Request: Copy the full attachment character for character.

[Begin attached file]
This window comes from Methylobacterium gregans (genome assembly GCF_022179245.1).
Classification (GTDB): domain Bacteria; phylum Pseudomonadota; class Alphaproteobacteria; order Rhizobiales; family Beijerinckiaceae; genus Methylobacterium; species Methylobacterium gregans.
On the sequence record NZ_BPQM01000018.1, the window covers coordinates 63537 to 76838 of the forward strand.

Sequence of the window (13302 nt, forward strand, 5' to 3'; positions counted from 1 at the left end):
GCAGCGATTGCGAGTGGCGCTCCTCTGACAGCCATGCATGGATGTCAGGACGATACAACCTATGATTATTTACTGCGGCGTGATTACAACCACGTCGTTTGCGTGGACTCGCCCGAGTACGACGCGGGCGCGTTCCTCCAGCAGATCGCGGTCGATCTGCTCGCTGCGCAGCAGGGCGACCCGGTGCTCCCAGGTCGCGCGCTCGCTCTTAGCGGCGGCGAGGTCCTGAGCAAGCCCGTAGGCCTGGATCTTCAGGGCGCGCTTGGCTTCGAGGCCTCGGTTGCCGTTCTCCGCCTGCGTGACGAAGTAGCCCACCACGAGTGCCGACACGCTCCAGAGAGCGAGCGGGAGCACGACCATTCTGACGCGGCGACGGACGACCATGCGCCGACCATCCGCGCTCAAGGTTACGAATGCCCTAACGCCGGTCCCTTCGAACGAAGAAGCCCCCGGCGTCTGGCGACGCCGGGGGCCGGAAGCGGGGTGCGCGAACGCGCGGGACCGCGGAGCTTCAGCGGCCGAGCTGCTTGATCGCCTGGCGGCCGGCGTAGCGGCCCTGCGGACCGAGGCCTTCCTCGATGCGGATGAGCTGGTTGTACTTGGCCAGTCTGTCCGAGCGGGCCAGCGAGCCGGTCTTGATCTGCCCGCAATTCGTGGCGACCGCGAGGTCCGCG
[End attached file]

This window comes from Methylobacterium gregans (genome assembly GCF_022179245.1).
Classification (GTDB): domain Bacteria; phylum Pseudomonadota; class Alphaproteobacteria; order Rhizobiales; family Beijerinckiaceae; genus Methylobacterium; species Methylobacterium gregans.
On the sequence record NZ_BPQM01000018.1, the window covers coordinates 63537 to 76838 of the forward strand.

Sequence of the window (13302 nt, forward strand, 5' to 3'; positions counted from 1 at the left end):
GCAGCGATTGCGAGTGGCGCTCCTCTGACAGCCATGCATGGATGTCAGGACGATACAACCTATGATTATTTACTGCGGCGTGATTACAACCACGTCGTTTGCGTGGACTCGCCCGAGTACGACGCGGGCGCGTTCCTCCAGCAGATCGCGGTCGATCTGCTCGCTGCGCAGCAGGGCGACCCGGTGCTCCCAGGTCGCGCGCTCGCTCTTAGCGGCGGCGAGGTCCTGAGCAAGCCCGTAGGCCTGGATCTTCAGGGCGCGCTTGGCTTCGAGGCCTCGGTTGCCGTTCTCCGCCTGCGTGACGAAGTAGCCCACCACGAGTGCCGACACGCTCCAGAGAGCGAGCGGGAGCACGACCATTCTGACGCGGCGACGGACGACCATGCGCCGACCATCCGCGCTCAAGGTTACGAATGCCCTAACGCCGGTCCCTTCGAACGAAGAAGCCCCCGGCGTCTGGCGACGCCGGGGGCCGGAAGCGGGGTGCGCGAACGCGCGGGACCGCGGAGCTTCAGCGGCCGAGCTGCTTGATCGCCTGGCGGCCGGCGTAGCGGCCCTGCGGACCGAGGCCTTCCTCGATGCGGATGAGCTGGTTGTACTTGGCCAGTCTGTCCGAGCGGGCCAGCGAGCCGGTCTTGATCTGCCCGCAATTCGTGGCGACCGCGAGGTCCGCG